An important observation is that several cell types, once activated, can stimulate pDC to an increased IFN production. Thus, NK cells, B cells and T cells all can enhance IFN production when pDCs are exposed to nucleic acid–containing immune complexes60–62 (figure 2). The in vivo relevance of these findings remains to be established, but suggests that in SLE there is an extensive cross-talk between different immune cells and pDCs, which promotes the ongoing IFN production and sustained autoimmune process.
In summary, several cell types can contribute to the IFN signature seen in patients with SLE, and although pDC most probably is the main source of the IFN, it seems conceivable that in a subset of patients, other cell types are important IFN producers that need to be targeted in order to completely control the activated IFN system.
Genetic factors influencing the IFN system in SLE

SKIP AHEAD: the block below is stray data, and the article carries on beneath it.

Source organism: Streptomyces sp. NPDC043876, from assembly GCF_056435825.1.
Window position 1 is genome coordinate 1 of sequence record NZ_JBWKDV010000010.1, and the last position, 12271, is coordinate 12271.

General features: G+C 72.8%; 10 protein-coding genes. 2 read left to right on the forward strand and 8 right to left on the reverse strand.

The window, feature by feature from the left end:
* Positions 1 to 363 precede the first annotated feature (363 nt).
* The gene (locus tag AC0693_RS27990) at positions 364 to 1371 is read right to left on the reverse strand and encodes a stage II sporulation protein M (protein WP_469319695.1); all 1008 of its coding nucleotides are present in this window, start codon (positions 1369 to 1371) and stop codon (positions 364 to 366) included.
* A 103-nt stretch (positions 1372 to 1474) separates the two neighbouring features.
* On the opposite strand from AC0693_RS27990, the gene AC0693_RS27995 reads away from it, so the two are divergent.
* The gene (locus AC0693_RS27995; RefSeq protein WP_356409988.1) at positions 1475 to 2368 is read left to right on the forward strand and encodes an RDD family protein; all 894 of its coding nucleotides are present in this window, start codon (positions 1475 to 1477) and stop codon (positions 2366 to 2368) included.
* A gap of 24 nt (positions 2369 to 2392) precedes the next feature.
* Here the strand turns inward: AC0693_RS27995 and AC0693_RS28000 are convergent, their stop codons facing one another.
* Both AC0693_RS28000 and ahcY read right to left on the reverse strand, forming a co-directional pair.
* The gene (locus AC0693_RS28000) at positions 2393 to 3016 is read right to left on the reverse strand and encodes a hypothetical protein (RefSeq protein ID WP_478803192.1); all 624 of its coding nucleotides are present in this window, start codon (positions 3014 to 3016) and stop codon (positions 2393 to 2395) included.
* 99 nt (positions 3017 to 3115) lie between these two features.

Today, more than 100 genetic risk loci have been associated to SLE63 and more than half of the identified SLE susceptibility genes encode proteins with functions directly or indirectly linked to type I IFN production or responses.64 65 These include genes involved in Toll-like receptor activation and their downstream signalling molecules. For most of the risk gene variants, the mechanism by which the risk gene contributes to disease susceptibility, or severity, is unknown, but recent studies have shed some light on this issue. One of the strongest SLE risk loci outside the HLA region is signal transducer and activator of transcription (STAT)4, which has been known as a SLE risk locus for more than 10 years.66 The intronic SLE-associated STAT4 SNPs are linked to a disease phenotype with an earlier onset and an increased risk for stroke and nephritis with severe renal insufficiency.67–69 We recently showed that activated T cells from STAT4 risk allele carriers with SLE have increased levels of STAT4 protein, resulting in more phosphorylated STAT4 in response to IL-12 and IFN-α, and an augmented IL-12-induced IFN-γ production.70 In contrast, activated T cells from healthy individuals carrying the STAT4 risk allele displayed a decreased response. This finding may be of importance as to why the majority of risk allele carriers do not develop disease and suggests that the STAT4 risk allele needs to interact with other host or environmental factors to be pathogenic. As pre-incubation of healthy donor cells with IFN-α selectively enhanced the IL-12 response in STAT4 risk allele carriers, it is possible that STAT4 risk allele carriers are at risk to develop SLE during prolonged type I IFN production.71 These results also link a SLE susceptibility locus to both the type I and type II IFN systems, and one could speculate that these findings at least partly can explain the good therapeutic response to the anti-IL-12/IL-23 mAb ustekinumab in a proportion of patients with SLE.72